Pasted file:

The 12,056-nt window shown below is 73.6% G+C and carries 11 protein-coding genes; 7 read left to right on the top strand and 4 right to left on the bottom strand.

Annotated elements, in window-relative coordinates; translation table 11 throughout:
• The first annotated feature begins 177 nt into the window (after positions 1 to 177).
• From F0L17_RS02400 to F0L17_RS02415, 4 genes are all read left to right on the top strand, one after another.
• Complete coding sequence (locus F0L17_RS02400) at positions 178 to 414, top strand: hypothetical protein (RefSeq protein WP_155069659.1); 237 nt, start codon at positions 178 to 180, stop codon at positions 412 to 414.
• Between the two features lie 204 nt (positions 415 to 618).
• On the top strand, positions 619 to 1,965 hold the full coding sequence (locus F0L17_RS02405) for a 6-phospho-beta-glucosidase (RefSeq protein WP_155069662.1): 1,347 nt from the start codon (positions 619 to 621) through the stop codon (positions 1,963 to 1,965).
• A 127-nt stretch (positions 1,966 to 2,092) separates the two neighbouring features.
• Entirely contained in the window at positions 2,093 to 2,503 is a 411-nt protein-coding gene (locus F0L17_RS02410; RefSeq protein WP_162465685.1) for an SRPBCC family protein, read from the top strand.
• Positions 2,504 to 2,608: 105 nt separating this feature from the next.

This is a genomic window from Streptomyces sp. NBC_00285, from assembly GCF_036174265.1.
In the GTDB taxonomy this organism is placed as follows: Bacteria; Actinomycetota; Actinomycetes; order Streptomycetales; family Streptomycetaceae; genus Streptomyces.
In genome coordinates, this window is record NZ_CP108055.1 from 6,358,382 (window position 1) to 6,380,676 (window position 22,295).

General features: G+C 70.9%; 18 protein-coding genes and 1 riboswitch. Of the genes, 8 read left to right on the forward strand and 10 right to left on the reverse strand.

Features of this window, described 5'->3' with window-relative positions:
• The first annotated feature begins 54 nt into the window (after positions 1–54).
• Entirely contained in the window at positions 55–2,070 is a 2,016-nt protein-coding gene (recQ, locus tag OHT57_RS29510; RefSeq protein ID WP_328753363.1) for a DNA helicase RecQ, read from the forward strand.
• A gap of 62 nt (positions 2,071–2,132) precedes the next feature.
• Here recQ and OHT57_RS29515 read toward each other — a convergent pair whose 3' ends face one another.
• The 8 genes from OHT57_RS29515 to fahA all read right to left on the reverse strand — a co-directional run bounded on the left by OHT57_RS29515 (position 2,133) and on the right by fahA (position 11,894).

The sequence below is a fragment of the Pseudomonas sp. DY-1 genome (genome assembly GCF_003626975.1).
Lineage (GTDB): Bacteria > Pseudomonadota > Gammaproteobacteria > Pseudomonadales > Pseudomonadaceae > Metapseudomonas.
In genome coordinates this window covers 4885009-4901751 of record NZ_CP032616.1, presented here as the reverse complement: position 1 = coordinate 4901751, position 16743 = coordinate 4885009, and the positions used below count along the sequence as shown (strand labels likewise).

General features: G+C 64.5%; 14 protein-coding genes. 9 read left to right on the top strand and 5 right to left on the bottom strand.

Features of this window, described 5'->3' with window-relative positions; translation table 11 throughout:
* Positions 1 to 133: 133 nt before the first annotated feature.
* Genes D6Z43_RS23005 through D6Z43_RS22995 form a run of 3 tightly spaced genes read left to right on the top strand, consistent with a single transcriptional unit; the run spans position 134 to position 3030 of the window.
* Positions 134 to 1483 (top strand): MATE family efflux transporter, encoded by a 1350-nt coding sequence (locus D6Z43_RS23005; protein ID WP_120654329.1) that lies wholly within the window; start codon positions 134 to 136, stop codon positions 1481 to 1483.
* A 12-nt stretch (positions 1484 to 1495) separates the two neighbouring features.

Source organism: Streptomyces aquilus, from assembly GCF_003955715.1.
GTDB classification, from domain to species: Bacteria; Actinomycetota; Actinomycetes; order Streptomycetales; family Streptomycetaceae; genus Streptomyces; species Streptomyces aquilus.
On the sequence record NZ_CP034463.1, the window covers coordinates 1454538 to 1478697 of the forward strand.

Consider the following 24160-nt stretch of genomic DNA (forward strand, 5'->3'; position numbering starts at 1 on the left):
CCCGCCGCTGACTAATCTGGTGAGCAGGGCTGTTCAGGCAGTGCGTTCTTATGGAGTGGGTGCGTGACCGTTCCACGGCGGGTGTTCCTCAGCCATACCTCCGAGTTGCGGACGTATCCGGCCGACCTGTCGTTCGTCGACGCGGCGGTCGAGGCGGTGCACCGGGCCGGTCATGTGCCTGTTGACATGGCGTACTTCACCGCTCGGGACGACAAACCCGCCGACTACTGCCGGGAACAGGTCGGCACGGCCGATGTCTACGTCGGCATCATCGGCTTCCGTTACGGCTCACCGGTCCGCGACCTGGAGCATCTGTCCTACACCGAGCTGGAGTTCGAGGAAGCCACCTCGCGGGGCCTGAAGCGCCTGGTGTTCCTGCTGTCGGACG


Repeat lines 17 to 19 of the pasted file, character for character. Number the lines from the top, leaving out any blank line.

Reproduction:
• Entirely contained in the window at positions 55–2,070 is a 2,016-nt protein-coding gene (recQ, locus tag OHT57_RS29510; RefSeq protein ID WP_328753363.1) for a DNA helicase RecQ, read from the forward strand.
• A gap of 62 nt (positions 2,071–2,132) precedes the next feature.
• Here recQ and OHT57_RS29515 read toward each other — a convergent pair whose 3' ends face one another.